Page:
Here's the problem with the expectation of getting a gift. If you don't do something, it causes resentment. This is wrong. It's not what generosity and gifts is about! A person getting a gift is grateful and pleased with the giver. But if they're expecting to be given something, then the gift is no longer a gift, it's a payment--a debt owed to the person getting the "gift." This is why a person would get angry if they don't get a gift--they're experiencing the same emotion as they would if the giver was in their debt, and defaulted on their loan--if they made a late payment....A person who gets material objects of desire on certain days each year develops an expectant desire for them, and experiences bitterness when they don't get them.[From February 11]On the other hand, Easter has a number of traditional practices that aren't immediately apparent as an obvious symbolic reference to Christian doctrine. Perhaps in a spiritual-warfare sense, this is why Satanic attack has been more focused on the Christmas holiday, which at least comes associated with numerous Gospel-exultant charols and hymns, a clear threat to the powers and principalities of this world, which prefer that people not be confronted with such naked truth.
But it should be noted that while connections may be made, neither the date, name, or symbolism attached to Easter are inherently pagan or opposed to the Gospel message. The best reason for avoiding chocolate egg-laying bunnies is perhaps the same reason to avoid incorporating a 'Santa Claus' figure at "Christmas"-time: because it instills the wrong principle in children, that on such-and-such a special day each year, you'll get rewarded with treats or toys if you've behaved yourself. Rabbits and eggs, as symbols of prolific life, can be used as metaphors for the new, abundant life offered to believers because of Christ's atoning sacrifice and demonstrated true in His resurrection. But this connection is in my opinion more forced than the "be good, get candy" connection, and so I wouldn't attempt to encourage anyone to practice this tradition, although they could in theory do so with a clean conscience.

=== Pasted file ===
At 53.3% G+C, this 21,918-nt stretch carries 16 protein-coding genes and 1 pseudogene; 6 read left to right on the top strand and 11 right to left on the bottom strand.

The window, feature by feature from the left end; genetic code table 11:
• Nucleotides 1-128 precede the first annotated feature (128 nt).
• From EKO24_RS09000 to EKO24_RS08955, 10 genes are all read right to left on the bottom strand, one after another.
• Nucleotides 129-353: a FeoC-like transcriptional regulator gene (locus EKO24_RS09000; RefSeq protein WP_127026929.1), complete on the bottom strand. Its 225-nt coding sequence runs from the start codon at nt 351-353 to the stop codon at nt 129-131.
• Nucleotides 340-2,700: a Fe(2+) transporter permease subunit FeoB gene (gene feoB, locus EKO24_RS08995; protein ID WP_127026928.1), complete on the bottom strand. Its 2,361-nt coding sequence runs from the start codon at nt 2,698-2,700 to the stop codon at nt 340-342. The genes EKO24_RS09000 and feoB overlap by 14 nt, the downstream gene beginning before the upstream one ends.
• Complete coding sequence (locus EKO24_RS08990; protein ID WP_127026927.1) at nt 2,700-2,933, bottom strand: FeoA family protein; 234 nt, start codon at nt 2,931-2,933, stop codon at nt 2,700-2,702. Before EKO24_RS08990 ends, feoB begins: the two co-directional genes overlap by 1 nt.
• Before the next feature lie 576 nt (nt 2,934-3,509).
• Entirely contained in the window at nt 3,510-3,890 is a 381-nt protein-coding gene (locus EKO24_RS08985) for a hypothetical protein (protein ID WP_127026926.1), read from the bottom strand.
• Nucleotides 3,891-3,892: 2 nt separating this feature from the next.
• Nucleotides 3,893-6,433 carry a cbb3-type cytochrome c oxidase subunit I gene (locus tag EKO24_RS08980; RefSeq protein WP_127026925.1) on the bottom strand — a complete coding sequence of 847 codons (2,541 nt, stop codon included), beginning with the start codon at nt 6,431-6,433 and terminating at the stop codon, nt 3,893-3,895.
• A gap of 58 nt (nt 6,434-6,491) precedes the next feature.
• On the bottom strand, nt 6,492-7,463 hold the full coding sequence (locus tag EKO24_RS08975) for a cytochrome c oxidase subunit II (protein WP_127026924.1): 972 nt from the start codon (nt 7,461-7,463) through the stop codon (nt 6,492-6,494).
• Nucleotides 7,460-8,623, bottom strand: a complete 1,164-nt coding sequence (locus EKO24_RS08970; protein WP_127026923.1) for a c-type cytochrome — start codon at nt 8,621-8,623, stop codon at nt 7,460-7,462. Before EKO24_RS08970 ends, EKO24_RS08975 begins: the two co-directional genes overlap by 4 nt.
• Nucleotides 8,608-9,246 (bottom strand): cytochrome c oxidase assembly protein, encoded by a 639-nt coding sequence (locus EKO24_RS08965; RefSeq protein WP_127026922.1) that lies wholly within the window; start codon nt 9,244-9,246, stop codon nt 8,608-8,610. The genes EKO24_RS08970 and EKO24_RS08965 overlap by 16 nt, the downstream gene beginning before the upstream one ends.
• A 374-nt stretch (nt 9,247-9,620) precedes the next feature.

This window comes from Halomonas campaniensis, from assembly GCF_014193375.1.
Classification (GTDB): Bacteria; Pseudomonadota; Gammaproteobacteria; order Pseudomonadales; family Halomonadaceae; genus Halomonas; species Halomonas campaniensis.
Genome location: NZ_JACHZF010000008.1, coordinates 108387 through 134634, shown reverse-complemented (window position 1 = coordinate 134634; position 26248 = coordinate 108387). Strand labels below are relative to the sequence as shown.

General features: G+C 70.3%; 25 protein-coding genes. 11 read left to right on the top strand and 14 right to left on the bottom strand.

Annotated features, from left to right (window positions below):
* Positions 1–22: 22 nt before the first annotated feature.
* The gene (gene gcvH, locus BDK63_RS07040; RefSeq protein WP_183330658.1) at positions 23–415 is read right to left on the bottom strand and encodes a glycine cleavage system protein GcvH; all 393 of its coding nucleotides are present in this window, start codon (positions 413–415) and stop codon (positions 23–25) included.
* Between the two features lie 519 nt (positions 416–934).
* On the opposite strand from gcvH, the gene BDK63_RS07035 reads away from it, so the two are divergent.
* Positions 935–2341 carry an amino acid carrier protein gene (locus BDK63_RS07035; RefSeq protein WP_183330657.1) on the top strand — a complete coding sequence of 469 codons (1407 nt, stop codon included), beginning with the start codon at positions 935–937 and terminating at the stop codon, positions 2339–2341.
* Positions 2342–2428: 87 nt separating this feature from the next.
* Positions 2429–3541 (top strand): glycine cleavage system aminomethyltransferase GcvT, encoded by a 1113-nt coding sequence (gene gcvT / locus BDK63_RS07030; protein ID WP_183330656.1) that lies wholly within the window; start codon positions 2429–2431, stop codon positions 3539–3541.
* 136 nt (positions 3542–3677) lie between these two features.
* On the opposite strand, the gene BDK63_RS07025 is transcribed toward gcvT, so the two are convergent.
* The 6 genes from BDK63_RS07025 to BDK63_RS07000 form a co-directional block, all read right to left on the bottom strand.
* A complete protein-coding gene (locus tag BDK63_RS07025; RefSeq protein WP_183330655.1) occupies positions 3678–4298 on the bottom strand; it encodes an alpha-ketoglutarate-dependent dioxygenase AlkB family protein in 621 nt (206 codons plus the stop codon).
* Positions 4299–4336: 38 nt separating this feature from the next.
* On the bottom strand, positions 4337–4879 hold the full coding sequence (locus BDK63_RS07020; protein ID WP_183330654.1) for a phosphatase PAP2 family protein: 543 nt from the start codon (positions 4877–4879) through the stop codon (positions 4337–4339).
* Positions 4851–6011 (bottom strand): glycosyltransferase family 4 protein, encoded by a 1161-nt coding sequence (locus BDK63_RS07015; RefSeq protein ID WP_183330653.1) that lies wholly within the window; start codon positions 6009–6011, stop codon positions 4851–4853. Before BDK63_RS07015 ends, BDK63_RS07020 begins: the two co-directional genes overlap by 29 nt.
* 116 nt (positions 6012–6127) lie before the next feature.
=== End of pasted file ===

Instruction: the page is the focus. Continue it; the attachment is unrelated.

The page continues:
I agree with many that Resurrection Sunday is a preferable name because it emphasizes the undeniable connection the holiday has with the risen Savior, thereby making its observation more of a witnessing tool than it presently is.
Because it is slightly less commercialized than the other main religious holiday in the West, I am less offended at it and haven't completely made up my mind to stubbornly refuse to participate in any recognition of it whatsoever. But it's up in the air at the moment. Indeed, seeing as its association in the Culture's mindset may vary greatly from now in a half decade or more hence, a wait-and-see attitude is the one I'll adopt in determining how I'll raise my future family as it concerns this particular holiday.
Do you have very strong opinions on whether to or not to celebrate Easter? Feel free to share in a comment.
~ Rak Chazak